Delta4Embassy

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Billionaires Dumping Stocks, Economist Knows Why

Despite the 6.5% stock market rally over the last three months, a handful of billionaires are quietly dumping their American stocks . . . and fast.

Warren Buffett, who has been a cheerleader for U.S. stocks for quite some time, is dumping shares at an alarming rate. He recently complained of “disappointing performance” in dyed-in-the-wool American companies like Johnson & Johnson, Procter & Gamble, and Kraft Foods.

In the latest filing for Buffett’s holding company Berkshire Hathaway, Buffett has been drastically reducing his exposure to stocks that depend on consumer purchasing habits. Berkshire sold roughly 19 million shares of Johnson & Johnson, and reduced his overall stake in “consumer product stocks” by 21%. Berkshire Hathaway also sold its entire stake in California-based computer parts supplier Intel.

With 70% of the U.S. economy dependent on consumer spending, Buffett’s apparent lack of faith in these companies’ future prospects is worrisome.

Unfortunately Buffett isn’t alone.

Fellow billionaire John Paulson, who made a fortune betting on the subprime mortgage meltdown, is clearing out of U.S. stocks too. During the second quarter of the year, Paulson’s hedge fund, Paulson & Co., dumped 14 million shares of JPMorgan Chase. The fund also dumped its entire position in discount retailer Family Dollar and consumer-goods maker Sara Lee.

Finally, billionaire George Soros recently sold nearly all of his bank stocks, including shares of JPMorgan Chase, Citigroup, and Goldman Sachs. Between the three banks, Soros sold more than a million shares.

So why are these billionaires dumping their shares of U.S. companies?

The Bearish Call to End All Bearish Calls - MoneyBeat - WSJ

In what may be the bearish call to end all bearish calls, one technician believes 2014 will be the year of “major reversals,” with the Dow Jones Industrial Average expected to start a two-year decline that could eventually take it down more than 70% to below 5000.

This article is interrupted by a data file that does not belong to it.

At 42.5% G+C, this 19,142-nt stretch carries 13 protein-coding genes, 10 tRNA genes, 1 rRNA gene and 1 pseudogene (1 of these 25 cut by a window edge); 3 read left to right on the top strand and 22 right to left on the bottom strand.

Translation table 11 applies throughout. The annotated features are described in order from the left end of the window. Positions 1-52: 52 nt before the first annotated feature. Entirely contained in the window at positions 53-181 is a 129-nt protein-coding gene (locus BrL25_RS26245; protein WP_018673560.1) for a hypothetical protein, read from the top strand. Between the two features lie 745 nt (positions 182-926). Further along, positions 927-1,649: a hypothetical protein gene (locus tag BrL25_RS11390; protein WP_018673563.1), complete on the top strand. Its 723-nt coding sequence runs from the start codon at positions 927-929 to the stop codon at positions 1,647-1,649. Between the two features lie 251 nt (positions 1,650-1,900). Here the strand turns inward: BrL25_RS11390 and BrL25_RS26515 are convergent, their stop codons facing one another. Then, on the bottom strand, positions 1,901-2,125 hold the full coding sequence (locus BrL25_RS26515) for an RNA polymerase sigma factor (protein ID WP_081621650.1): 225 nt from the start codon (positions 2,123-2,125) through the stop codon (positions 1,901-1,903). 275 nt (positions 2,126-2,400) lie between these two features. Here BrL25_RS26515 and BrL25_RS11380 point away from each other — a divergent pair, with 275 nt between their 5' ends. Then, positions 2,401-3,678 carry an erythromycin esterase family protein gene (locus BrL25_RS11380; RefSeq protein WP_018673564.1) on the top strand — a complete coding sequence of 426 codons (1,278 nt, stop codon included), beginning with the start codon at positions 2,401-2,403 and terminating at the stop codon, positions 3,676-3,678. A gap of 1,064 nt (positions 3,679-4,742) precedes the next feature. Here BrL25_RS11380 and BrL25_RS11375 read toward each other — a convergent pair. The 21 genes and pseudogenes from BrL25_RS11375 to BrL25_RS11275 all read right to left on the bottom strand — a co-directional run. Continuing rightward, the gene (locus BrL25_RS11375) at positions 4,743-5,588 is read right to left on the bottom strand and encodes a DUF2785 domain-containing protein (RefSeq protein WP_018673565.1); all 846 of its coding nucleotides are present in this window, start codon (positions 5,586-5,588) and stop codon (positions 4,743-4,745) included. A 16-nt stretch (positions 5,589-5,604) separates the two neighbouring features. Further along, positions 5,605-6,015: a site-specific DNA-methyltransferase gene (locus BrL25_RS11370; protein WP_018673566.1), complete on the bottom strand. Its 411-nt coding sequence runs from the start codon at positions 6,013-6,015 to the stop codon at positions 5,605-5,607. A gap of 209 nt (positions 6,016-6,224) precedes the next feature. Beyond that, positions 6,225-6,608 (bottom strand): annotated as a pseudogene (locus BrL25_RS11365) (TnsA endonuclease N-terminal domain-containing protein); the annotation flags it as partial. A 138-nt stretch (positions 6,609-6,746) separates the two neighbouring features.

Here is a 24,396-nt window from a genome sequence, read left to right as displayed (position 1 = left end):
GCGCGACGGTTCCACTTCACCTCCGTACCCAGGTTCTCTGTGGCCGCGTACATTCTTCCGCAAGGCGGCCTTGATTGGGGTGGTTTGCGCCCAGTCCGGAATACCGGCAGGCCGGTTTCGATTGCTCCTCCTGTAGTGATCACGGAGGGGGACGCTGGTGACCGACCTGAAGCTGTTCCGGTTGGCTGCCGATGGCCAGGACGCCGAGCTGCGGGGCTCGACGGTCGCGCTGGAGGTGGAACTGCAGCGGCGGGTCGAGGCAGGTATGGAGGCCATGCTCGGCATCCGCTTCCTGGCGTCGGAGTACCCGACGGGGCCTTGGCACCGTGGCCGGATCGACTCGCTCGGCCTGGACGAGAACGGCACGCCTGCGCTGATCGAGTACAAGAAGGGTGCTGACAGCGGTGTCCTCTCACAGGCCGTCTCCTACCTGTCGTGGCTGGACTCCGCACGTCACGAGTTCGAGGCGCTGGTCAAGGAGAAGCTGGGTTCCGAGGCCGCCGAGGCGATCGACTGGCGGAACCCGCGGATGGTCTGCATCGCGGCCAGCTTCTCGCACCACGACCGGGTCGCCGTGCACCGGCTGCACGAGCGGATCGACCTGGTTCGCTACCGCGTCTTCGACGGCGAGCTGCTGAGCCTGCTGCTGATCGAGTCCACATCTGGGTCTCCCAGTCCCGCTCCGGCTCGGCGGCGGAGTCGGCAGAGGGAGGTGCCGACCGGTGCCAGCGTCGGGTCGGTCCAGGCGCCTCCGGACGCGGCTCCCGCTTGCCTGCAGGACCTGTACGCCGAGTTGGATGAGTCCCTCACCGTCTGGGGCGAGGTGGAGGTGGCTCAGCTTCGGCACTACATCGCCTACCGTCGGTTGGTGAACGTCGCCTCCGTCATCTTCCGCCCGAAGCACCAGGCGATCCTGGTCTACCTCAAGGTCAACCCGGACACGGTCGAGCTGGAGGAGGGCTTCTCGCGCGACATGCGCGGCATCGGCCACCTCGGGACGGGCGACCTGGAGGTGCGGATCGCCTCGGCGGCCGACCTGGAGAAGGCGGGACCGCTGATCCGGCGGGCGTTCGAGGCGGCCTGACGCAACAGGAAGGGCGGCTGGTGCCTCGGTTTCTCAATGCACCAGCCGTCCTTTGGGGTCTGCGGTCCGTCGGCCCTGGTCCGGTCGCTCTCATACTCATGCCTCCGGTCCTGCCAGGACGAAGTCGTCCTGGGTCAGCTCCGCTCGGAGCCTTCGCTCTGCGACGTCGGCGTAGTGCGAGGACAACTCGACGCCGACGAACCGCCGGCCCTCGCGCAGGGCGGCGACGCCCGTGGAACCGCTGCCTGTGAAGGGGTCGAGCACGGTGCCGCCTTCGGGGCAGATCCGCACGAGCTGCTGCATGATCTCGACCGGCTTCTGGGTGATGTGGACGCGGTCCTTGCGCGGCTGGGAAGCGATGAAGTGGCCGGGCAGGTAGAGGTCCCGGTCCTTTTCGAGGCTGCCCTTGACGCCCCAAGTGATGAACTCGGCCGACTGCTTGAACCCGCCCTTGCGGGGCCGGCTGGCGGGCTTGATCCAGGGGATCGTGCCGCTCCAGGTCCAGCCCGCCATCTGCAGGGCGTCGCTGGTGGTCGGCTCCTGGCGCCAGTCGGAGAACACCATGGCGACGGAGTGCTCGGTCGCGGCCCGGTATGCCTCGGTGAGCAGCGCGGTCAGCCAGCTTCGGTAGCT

United-ICAP chief market technician Walter Zimmerman said the Dow Industrials could still rally another 4% or so first, to a high around 17150, before the great reversal begins. And for those who thought 2008 was the worst bear market they will ever see, just wait.

“Based on our longer-term time cycles the present stock market rally must be considered the bubble to end all bubbles,” Mr. Zimmerman wrote in a note to clients.

He doesn’t believe the Dow Industrials will hit a long-term cycle low until 2016, somewhere in the 5770 to 4650 range. The Dow hasn’t seen those levels, which are 65% to 72% below current prices, since late-1995 to mid-1996
What happens when you turn off the money spicket that has been inflating the stock markets since 2008?

A crash. When will it happen? Anybody's guess is as good as the next, since markets can stay irrational longer than most of us can wait it out.
It's called 'taking profits.' When large-scale investors do it, chances are because they realize how it looks and can cause an actual decline in values, they're probably taking profits on the uptick, and shorting those same stocks on the expected downtick. Good strategy is all it is. Short-term flucuations in value don't, or shouldn't, be an indicator of anything. When you invest you're investing long-term or not at all. But taking profits is always a good idea if you think values are near the top of the curve. Sell at the top, short on the way down, then buy-back when low, repeat.